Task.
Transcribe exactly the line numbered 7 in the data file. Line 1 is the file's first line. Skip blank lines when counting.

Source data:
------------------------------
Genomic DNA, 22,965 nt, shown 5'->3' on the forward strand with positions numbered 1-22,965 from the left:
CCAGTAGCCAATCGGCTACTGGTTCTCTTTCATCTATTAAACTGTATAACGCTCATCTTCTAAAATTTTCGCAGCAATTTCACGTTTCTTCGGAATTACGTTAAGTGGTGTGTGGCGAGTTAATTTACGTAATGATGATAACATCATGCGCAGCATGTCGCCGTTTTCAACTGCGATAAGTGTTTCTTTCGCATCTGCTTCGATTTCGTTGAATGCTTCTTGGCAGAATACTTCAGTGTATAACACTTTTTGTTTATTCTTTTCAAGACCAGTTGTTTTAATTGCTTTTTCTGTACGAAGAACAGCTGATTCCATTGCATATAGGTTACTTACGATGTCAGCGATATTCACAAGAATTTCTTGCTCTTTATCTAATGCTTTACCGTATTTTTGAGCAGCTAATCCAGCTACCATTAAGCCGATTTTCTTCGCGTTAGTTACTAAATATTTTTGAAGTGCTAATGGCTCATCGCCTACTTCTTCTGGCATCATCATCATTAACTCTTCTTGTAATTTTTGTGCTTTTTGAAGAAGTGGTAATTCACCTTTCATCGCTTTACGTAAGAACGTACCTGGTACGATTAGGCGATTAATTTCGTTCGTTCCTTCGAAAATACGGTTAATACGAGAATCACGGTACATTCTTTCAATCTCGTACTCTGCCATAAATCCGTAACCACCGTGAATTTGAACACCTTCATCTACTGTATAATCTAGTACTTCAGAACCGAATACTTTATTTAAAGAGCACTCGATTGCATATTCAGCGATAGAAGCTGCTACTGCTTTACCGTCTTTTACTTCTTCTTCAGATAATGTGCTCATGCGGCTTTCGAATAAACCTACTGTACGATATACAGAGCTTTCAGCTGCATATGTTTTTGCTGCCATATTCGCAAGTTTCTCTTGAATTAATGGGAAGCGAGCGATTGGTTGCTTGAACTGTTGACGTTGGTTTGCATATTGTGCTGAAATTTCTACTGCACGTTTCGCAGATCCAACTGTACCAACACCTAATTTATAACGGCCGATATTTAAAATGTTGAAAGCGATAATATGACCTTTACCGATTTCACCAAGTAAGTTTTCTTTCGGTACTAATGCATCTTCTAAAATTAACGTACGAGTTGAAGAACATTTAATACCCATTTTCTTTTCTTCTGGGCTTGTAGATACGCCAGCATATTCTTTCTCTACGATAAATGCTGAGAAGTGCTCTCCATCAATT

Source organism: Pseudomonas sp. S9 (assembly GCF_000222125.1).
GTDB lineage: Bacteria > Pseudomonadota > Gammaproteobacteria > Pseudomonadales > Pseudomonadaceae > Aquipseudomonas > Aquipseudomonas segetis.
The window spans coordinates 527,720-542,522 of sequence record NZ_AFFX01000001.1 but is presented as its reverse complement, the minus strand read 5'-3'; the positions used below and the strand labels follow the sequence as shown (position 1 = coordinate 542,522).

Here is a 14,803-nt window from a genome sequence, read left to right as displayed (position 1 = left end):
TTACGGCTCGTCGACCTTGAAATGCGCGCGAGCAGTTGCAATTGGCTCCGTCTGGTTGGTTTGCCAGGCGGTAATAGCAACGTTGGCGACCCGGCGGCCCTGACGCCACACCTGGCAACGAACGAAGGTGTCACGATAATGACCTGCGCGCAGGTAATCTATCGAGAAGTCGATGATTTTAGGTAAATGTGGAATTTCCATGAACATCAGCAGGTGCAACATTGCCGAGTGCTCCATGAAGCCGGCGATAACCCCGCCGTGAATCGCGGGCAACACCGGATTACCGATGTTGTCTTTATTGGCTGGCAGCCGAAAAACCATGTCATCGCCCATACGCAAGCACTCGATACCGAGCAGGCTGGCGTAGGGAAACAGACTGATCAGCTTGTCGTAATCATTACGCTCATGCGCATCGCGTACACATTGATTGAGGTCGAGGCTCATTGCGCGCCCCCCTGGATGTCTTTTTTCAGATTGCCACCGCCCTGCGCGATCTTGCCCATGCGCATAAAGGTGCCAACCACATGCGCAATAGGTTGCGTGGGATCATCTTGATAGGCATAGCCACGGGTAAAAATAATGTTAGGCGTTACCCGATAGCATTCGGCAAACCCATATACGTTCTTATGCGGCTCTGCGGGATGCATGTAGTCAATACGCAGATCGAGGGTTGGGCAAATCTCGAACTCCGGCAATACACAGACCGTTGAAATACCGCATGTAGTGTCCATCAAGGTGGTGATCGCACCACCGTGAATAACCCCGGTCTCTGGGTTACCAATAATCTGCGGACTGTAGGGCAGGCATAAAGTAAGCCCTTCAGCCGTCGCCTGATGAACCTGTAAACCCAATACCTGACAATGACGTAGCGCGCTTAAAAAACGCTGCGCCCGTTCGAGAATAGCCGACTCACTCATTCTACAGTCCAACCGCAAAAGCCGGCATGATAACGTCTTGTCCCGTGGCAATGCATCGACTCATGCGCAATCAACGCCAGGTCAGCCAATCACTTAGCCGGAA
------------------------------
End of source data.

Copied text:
TTACGGCTCGTCGACCTTGAAATGCGCGCGAGCAGTTGCAATTGGCTCCGTCTGGTTGGTTTGCCAGGCGGTAATAGCAACGTTGGCGACCCGGCGGCCCTGACGCCACACCTGGCAACGAACGAAGGTGTCACGATAATGACCTGCGCGCAGGTAATCTATCGAGAAGTCGATGATTTTAGGTAAATGTGGAATTTCCATGAACATCAGCAGGTGCAACATTGCCGAGTGCTCCATGAAGCCGGCGATAACCCCGCCGTGAATCGCGGGCAACACCGGATTACCGATGTTGTCTTTATTGGCTGGCAGCCGAAAAACCATGTCATCGCCCATACGCAAGCACTCGATACCGAGCAGGCTGGCGTAGGGAAACAGACTGATCAGCTTGTCGTAATCATTACGCTCATGCGCATCGCGTACACATTGATTGAGGTCGAGGCTCATTGCGCGCCCCCCTGGATGTCTTTTTTCAGATTGCCACCGCCCTGCGCGATCTTGCCCATGCGCATAAAGGTGCCAACCACATGCGCAATAGGTTGCGTGGGATCATCTTGATAGGCATAGCCACGGGTAAAAATAATGTTAGGCGTTACCCGATAGCATTCGGCAAACCCATATACGTTCTTATGCGGCTCTGCGGGATGCATGTAGTCAATACGCAGATCGAGGGTTGGGCAAATCTCGAACTCCGGCAATACACAGACCGTTGAAATACCGCATGTAGTGTCCATCAAGGTGGTGATCGCACCACCGTGAATAACCCCGGTCTCTGGGTTACCAATAATCTGCGGACTGTAGGGCAGGCATAAAGTAAGCCCTTCAGCCGTCGCCTGATGAACCTGTAAACCCAATACCTGACAATGACGTAGCGCGCTTAAAAAACGCTGCGCCCGTTCGAGAATAGCCGACTCACTCATTCTACAGTCCAACCGCAAAAGCCGGCATGATAACGTCTTGTCCCGTGGCAATGCATCGACTCATGCGCAATCAACGCCAGGTCAGCCAATCACTTAGCCGGAA